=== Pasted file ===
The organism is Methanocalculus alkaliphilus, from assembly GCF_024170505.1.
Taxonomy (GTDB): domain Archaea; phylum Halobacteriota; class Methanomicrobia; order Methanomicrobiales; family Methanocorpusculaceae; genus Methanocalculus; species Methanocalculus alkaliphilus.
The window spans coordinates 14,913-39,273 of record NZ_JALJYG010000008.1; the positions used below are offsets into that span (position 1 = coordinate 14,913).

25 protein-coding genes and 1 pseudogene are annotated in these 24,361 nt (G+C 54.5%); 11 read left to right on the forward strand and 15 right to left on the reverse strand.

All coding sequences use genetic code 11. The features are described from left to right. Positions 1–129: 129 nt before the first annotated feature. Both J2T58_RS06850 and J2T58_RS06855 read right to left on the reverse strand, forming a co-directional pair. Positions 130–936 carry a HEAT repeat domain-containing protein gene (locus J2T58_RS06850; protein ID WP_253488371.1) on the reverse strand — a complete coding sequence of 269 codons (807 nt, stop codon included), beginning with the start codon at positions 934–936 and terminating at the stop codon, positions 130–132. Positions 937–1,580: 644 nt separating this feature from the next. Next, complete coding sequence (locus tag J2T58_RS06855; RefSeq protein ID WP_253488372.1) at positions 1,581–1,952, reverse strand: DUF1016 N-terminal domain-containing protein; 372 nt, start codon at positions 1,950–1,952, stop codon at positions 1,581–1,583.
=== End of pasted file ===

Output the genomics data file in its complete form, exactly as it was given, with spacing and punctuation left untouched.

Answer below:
The organism is Methanocalculus alkaliphilus, from assembly GCF_024170505.1.
Taxonomy (GTDB): domain Archaea; phylum Halobacteriota; class Methanomicrobia; order Methanomicrobiales; family Methanocorpusculaceae; genus Methanocalculus; species Methanocalculus alkaliphilus.
The window spans coordinates 14,913-39,273 of record NZ_JALJYG010000008.1; the positions used below are offsets into that span (position 1 = coordinate 14,913).

25 protein-coding genes and 1 pseudogene are annotated in these 24,361 nt (G+C 54.5%); 11 read left to right on the forward strand and 15 right to left on the reverse strand.

All coding sequences use genetic code 11. The features are described from left to right. Positions 1–129: 129 nt before the first annotated feature. Both J2T58_RS06850 and J2T58_RS06855 read right to left on the reverse strand, forming a co-directional pair. Positions 130–936 carry a HEAT repeat domain-containing protein gene (locus J2T58_RS06850; protein ID WP_253488371.1) on the reverse strand — a complete coding sequence of 269 codons (807 nt, stop codon included), beginning with the start codon at positions 934–936 and terminating at the stop codon, positions 130–132. Positions 937–1,580: 644 nt separating this feature from the next. Next, complete coding sequence (locus tag J2T58_RS06855; RefSeq protein ID WP_253488372.1) at positions 1,581–1,952, reverse strand: DUF1016 N-terminal domain-containing protein; 372 nt, start codon at positions 1,950–1,952, stop codon at positions 1,581–1,583.